NBA Offseason Chaos: Balance Of Power Shifts in The West
Western Odds More Competitive Than Ever
The latest personnel swaps drained the east further, intensifying the already-fierce competition in the west. Old favorites like the Golden State Warriors and San Antonio Spurs will need to perform well to avoid upsets against a wild new west.
NBA Offseason Chaos Strengthens The West
There’s never been an offseason like 2017. More than 90 players switched teams during the summer, with most of the best players migrating to the west.
No one believed that Jimmy Butler, Paul George and Carmelo Anthony would be traded to the west, but the Bulls, Pacers and Knicks clearly preferred shipping their ex-stars far away instead of watching them play for conference rivals.
Before the 2017 season starts, only two NBA players in ESPN’s top 15 in 2016 play out of the east – LeBron James and Kyrie Irving. Of the top 20 players, only six reside with eastern conference teams, and Andre Drummond probably won’t be included in the top twenty this season.
In terms of all-stars, the western conference is so stacked that 21 deserving players will compete for 12 spots when mid-season rolls around. Butler, Anthony and George, consistent east coast all-stars, will have a difficult time finding a spot on the western roster.
The change from an east-west all-star game to a Captain’s draft should mitigate this problem somewhat, but the competitive disparity remains during the regular season, worsening in the playoffs.
East Coast Favorites Consolidate Power
The Boston-Cleveland trade was unprecedented, but appropriate given the lack of competition in the eastern conference. No other team other than the Cavaliers main rival had enough talent and resources to trade for a disgruntled Kyrie Irving.
The gap between the top two in the east and the rest of the conference remains considerable. Washington has one of the best guard combos in the league, but typically falter in the second round of the playoffs. The Toronto Raptors improved by signing C.J. Miles and ridding themselves of contractual dead weight, but remain without the high-end talent of Cleveland and Boston.
Eleven of fourteen eastern conference teams have virtually no chance of defeating Cleveland, or even Boston, in the playoffs. Miami were impressive in the second half of the season, and Giannis Antetokounmpo might make another leap forward into MVP territory, but the most realistic scenario for getting past the Cavaliers is an injury to LeBron James.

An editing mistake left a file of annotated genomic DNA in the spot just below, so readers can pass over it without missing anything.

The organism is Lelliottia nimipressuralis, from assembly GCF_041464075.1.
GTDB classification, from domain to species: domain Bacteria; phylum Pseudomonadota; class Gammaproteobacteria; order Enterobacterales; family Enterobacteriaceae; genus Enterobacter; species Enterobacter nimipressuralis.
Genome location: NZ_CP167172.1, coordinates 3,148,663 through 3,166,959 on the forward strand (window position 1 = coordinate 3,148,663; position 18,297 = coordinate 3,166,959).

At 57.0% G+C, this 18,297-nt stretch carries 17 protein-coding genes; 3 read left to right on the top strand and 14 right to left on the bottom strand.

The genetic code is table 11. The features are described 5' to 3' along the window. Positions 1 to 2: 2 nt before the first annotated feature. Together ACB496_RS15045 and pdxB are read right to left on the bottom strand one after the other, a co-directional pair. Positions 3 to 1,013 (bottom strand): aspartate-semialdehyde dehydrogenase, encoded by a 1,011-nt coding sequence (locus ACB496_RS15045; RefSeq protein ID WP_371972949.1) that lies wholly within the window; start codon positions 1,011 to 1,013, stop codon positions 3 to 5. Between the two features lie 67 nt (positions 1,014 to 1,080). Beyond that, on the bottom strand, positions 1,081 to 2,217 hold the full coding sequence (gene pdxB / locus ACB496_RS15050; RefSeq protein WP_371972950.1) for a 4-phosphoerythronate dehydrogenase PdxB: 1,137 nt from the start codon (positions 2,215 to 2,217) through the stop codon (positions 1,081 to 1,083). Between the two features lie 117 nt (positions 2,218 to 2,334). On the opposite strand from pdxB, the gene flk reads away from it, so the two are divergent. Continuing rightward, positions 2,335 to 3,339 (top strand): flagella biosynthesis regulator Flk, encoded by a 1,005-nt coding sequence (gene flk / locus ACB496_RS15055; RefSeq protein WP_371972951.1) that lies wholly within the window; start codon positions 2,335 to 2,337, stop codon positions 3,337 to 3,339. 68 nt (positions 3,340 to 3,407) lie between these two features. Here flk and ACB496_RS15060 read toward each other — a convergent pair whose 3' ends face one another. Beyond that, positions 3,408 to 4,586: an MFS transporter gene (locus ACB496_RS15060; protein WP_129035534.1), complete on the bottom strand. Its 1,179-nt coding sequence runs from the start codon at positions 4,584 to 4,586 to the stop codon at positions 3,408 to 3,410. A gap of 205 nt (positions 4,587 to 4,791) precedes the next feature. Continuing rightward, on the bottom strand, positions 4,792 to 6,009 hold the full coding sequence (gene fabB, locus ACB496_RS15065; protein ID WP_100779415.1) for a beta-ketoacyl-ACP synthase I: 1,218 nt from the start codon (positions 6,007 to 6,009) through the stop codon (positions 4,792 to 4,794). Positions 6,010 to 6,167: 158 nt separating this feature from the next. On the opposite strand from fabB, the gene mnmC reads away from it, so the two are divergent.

Zero Margin For Error In The West
Now that the western conference features a slew of killer teams, the Golden State Warriors have little room for error, while the rest of the conference has none.
A couple of off weeks for teams like the Spurs, Rockets, Thunder and Timberwolves will relegate them from western conference competitors into long shots. Compare this picture with the east, where LeBron and the Cavs hardly care about the regular season. Teams in the west must remain focused all season, instead of saving energy for the playoffs.
Much depends on how quickly new-look teams gel early in the schedule. Houston, Oklahoma and Minnesota will need to adjust to new lineups to make the most of their new talent – easier said than done. Teams like the Warriors, Spurs and the Portland Trail Blazers will enjoy a brief advantage in terms of continuity, because of the lack of top-end turnover.
NBA futures will fluctuate in the western conference as teams become accustomed to all the changes. The east remains stable and relatively stale – only the Boston Celtics have an outside shot at beating the Cleveland Cavaliers. The west is more unpredictable than ever because of the element of the unknown.
Paul George and Carmelo Anthony have never played with a point guard like Russell Westbrook – will Westbrook unlock another gear in his two new all-star mates? Will one ball be enough for Chris Paul and James Harden? Are the Timberwolves an elite team with Jimmy Butler? These questions will be answered on-court as basketball betting fans anticipate an exciting new season.
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